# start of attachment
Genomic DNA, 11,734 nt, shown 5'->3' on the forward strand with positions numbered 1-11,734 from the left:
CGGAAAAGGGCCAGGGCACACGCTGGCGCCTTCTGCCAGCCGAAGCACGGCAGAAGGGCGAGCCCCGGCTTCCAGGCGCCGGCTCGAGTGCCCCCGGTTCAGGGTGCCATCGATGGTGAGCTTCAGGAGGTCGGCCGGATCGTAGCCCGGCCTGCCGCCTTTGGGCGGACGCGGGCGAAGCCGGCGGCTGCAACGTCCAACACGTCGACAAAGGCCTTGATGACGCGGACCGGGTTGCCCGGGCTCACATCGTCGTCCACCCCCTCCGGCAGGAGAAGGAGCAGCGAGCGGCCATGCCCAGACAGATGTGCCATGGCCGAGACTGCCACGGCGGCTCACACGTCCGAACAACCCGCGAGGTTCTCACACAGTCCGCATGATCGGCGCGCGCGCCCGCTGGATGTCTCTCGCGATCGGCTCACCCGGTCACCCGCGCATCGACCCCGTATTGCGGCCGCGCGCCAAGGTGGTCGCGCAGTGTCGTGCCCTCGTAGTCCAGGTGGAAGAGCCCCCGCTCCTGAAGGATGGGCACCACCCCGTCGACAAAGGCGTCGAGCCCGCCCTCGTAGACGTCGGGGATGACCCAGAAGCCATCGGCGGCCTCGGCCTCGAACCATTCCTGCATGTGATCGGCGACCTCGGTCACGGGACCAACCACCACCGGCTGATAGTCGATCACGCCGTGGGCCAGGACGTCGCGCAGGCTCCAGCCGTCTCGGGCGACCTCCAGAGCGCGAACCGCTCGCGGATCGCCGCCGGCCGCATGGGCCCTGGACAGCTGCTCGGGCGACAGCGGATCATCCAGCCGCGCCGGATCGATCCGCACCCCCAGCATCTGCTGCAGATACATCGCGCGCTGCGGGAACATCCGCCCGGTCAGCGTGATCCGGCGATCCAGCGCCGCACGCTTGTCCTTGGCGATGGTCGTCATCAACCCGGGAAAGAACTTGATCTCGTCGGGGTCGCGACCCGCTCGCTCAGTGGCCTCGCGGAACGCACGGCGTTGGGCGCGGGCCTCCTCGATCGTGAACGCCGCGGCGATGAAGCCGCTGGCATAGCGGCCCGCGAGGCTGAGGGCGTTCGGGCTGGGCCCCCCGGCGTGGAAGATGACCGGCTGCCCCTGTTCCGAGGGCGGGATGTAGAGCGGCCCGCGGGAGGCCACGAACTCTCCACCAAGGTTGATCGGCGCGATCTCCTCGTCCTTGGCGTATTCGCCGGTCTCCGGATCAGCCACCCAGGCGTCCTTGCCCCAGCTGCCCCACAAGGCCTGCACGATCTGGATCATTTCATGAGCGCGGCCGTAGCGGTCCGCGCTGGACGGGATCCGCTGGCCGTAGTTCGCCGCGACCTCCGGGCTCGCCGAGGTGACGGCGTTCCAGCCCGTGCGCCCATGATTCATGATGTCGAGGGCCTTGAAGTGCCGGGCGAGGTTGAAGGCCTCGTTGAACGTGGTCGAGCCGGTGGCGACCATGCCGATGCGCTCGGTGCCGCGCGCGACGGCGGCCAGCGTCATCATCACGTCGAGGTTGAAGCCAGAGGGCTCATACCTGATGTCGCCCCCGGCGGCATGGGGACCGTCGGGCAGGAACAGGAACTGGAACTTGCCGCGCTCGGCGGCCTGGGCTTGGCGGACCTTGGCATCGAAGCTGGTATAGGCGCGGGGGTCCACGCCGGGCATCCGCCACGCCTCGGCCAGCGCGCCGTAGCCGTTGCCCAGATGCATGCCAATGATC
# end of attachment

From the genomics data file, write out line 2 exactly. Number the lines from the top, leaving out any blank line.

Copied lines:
CGGAAAAGGGCCAGGGCACACGCTGGCGCCTTCTGCCAGCCGAAGCACGGCAGAAGGGCGAGCCCCGGCTTCCAGGCGCCGGCTCGAGTGCCCCCGGTTCAGGGTGCCATCGATGGTGAGCTTCAGGAGGTCGGCCGGATCGTAGCCCGGCCTGCCGCCTTTGGGCGGACGCGGGCGAAGCCGGCGGCTGCAACGTCCAACACGTCGACAAAGGCCTTGATGACGCGGACCGGGTTGCCCGGGCTCACATCGTCGTCCACCCCCTCCGGCAGGAGAAGGAGCAGCGAGCGGCCATGCCCAGACAGATGTGCCATGGCCGAGACTGCCACGGCGGCTCACACGTCCGAACAACCCGCGAGGTTCTCACACAGTCCGCATGATCGGCGCGCGCGCCCGCTGGATGTCTCTCGCGATCGGCTCACCCGGTCACCCGCGCATCGACCCCGTATTGCGGCCGCGCGCCAAGGTGGTCGCGCAGTGTCGTGCCCTCGTAGTCCAGGTGGAAGAGCCCCCGCTCCTGAAGGATGGGCACCACCCCGTCGACAAAGGCGTCGAGCCCGCCCTCGTAGACGTCGGGGATGACCCAGAAGCCATCGGCGGCCTCGGCCTCGAACCATTCCTGCATGTGATCGGCGACCTCGGTCACGGGACCAACCACCACCGGCTGATAGTCGATCACGCCGTGGGCCAGGACGTCGCGCAGGCTCCAGCCGTCTCGGGCGACCTCCAGAGCGCGAACCGCTCGCGGATCGCCGCCGGCCGCATGGGCCCTGGACAGCTGCTCGGGCGACAGCGGATCATCCAGCCGCGCCGGATCGATCCGCACCCCCAGCATCTGCTGCAGATACATCGCGCGCTGCGGGAACATCCGCCCGGTCAGCGTGATCCGGCGATCCAGCGCCGCACGCTTGTCCTTGGCGATGGTCGTCATCAACCCGGGAAAGAACTTGATCTCGTCGGGGTCGCGACCCGCTCGCTCAGTGGCCTCGCGGAACGCACGGCGTTGGGCGCGGGCCTCCTCGATCGTGAACGCCGCGGCGATGAAGCCGCTGGCATAGCGGCCCGCGAGGCTGAGGGCGTTCGGGCTGGGCCCCCCGGCGTGGAAGATGACCGGCTGCCCCTGTTCCGAGGGCGGGATGTAGAGCGGCCCGCGGGAGGCCACGAACTCTCCACCAAGGTTGATCGGCGCGATCTCCTCGTCCTTGGCGTATTCGCCGGTCTCCGGATCAGCCACCCAGGCGTCCTTGCCCCAGCTGCCCCACAAGGCCTGCACGATCTGGATCATTTCATGAGCGCGGCCGTAGCGGTCCGCGCTGGACGGGATCCGCTGGCCGTAGTTCGCCGCGACCTCCGGGCTCGCCGAGGTGACGGCGTTCCAGCCCGTGCGCCCATGATTCATGATGTCGAGGGCCTTGAAGTGCCGGGCGAGGTTGAAGGCCTCGTTGAACGTGGTCGAGCCGGTGGCGACCATGCCGATGCGCTCGGTGCCGCGCGCGACGGCGGCCAGCGTCATCATCACGTCGAGGTTGAAGCCAGAGGGCTCATACCTGATGTCGCCCCCGGCGGCATGGGGACCGTCGGGCAGGAACAGGAACTGGAACTTGCCGCGCTCGGCGGCCTGGGCTTGGCGGACCTTGGCATCGAAGCTGGTATAGGCGCGGGGGTCCACGCCGGGCATCCGCCACGCCTCGGCCAGCGCGCCGTAGCCGTTGCCCAGATGCATGCCAATGATC